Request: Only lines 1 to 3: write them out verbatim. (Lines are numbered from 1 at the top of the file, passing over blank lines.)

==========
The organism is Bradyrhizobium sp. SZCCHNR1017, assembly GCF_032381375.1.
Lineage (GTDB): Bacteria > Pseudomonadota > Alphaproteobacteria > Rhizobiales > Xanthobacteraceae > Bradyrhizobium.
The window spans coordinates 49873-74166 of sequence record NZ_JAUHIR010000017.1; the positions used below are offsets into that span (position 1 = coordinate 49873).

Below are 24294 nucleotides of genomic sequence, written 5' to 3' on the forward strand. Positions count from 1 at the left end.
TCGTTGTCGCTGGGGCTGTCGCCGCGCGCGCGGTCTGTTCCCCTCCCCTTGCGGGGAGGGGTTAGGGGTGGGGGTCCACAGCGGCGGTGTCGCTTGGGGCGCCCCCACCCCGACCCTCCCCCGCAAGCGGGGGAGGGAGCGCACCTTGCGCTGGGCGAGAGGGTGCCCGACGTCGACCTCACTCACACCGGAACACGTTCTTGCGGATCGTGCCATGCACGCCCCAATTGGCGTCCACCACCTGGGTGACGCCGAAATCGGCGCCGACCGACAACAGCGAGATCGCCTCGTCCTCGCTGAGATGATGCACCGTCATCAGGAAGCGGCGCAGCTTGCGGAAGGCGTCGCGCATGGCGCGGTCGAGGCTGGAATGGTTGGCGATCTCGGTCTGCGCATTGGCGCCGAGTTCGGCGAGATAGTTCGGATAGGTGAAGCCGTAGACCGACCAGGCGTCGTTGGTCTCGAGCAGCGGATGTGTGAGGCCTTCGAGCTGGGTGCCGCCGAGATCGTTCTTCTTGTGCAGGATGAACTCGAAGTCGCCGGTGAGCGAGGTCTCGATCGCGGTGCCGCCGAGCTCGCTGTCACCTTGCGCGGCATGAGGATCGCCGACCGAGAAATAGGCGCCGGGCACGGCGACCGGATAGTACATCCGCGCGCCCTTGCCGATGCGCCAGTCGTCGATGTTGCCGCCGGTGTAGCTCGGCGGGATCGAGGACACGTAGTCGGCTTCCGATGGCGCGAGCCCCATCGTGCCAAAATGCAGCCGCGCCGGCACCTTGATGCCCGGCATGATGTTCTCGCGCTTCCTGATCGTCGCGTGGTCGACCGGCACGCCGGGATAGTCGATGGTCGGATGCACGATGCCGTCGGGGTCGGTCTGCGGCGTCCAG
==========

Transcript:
The organism is Bradyrhizobium sp. SZCCHNR1017, assembly GCF_032381375.1.
Lineage (GTDB): Bacteria > Pseudomonadota > Alphaproteobacteria > Rhizobiales > Xanthobacteraceae > Bradyrhizobium.
The window spans coordinates 49873-74166 of sequence record NZ_JAUHIR010000017.1; the positions used below are offsets into that span (position 1 = coordinate 49873).